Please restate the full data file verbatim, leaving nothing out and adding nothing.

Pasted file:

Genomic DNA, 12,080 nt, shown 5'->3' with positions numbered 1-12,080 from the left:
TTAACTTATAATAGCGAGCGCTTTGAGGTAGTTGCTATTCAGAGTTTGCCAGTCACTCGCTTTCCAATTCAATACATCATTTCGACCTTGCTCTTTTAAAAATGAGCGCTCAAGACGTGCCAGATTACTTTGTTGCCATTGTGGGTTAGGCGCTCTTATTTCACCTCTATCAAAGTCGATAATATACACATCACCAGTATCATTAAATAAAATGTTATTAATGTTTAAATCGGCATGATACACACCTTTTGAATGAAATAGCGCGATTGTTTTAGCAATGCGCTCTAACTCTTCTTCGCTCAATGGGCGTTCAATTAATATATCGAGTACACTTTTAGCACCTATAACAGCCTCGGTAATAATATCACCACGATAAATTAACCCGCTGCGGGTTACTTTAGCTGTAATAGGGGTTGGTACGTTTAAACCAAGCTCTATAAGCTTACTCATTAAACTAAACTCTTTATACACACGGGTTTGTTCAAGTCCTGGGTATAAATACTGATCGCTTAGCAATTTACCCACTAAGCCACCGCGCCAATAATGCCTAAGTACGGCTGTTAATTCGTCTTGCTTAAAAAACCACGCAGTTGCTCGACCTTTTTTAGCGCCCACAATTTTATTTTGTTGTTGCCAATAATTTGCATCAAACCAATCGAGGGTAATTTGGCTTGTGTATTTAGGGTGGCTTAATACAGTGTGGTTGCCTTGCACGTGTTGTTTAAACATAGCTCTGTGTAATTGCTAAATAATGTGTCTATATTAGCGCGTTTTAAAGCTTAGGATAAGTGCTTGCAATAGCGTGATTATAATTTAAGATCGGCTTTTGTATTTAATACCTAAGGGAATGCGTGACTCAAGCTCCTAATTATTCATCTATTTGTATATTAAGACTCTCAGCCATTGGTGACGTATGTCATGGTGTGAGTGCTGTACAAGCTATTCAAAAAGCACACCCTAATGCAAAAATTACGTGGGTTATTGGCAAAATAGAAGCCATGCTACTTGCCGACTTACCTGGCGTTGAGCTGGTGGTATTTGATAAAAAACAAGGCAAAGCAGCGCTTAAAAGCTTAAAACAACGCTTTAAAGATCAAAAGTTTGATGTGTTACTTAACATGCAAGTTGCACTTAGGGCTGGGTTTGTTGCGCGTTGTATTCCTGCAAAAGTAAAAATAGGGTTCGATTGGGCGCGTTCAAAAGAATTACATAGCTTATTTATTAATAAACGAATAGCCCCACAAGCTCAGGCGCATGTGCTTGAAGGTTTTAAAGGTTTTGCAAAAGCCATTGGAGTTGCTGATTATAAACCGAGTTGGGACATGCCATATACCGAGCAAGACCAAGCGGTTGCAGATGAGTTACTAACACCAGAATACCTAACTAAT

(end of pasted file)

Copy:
Genomic DNA, 12,080 nt, shown 5'->3' with positions numbered 1-12,080 from the left:
TTAACTTATAATAGCGAGCGCTTTGAGGTAGTTGCTATTCAGAGTTTGCCAGTCACTCGCTTTCCAATTCAATACATCATTTCGACCTTGCTCTTTTAAAAATGAGCGCTCAAGACGTGCCAGATTACTTTGTTGCCATTGTGGGTTAGGCGCTCTTATTTCACCTCTATCAAAGTCGATAATATACACATCACCAGTATCATTAAATAAAATGTTATTAATGTTTAAATCGGCATGATACACACCTTTTGAATGAAATAGCGCGATTGTTTTAGCAATGCGCTCTAACTCTTCTTCGCTCAATGGGCGTTCAATTAATATATCGAGTACACTTTTAGCACCTATAACAGCCTCGGTAATAATATCACCACGATAAATTAACCCGCTGCGGGTTACTTTAGCTGTAATAGGGGTTGGTACGTTTAAACCAAGCTCTATAAGCTTACTCATTAAACTAAACTCTTTATACACACGGGTTTGTTCAAGTCCTGGGTATAAATACTGATCGCTTAGCAATTTACCCACTAAGCCACCGCGCCAATAATGCCTAAGTACGGCTGTTAATTCGTCTTGCTTAAAAAACCACGCAGTTGCTCGACCTTTTTTAGCGCCCACAATTTTATTTTGTTGTTGCCAATAATTTGCATCAAACCAATCGAGGGTAATTTGGCTTGTGTATTTAGGGTGGCTTAATACAGTGTGGTTGCCTTGCACGTGTTGTTTAAACATAGCTCTGTGTAATTGCTAAATAATGTGTCTATATTAGCGCGTTTTAAAGCTTAGGATAAGTGCTTGCAATAGCGTGATTATAATTTAAGATCGGCTTTTGTATTTAATACCTAAGGGAATGCGTGACTCAAGCTCCTAATTATTCATCTATTTGTATATTAAGACTCTCAGCCATTGGTGACGTATGTCATGGTGTGAGTGCTGTACAAGCTATTCAAAAAGCACACCCTAATGCAAAAATTACGTGGGTTATTGGCAAAATAGAAGCCATGCTACTTGCCGACTTACCTGGCGTTGAGCTGGTGGTATTTGATAAAAAACAAGGCAAAGCAGCGCTTAAAAGCTTAAAACAACGCTTTAAAGATCAAAAGTTTGATGTGTTACTTAACATGCAAGTTGCACTTAGGGCTGGGTTTGTTGCGCGTTGTATTCCTGCAAAAGTAAAAATAGGGTTCGATTGGGCGCGTTCAAAAGAATTACATAGCTTATTTATTAATAAACGAATAGCCCCACAAGCTCAGGCGCATGTGCTTGAAGGTTTTAAAGGTTTTGCAAAAGCCATTGGAGTTGCTGATTATAAACCGAGTTGGGACATGCCATATACCGAGCAAGACCAAGCGGTTGCAGATGAGTTACTAACACCAGAATACCTAACTAAT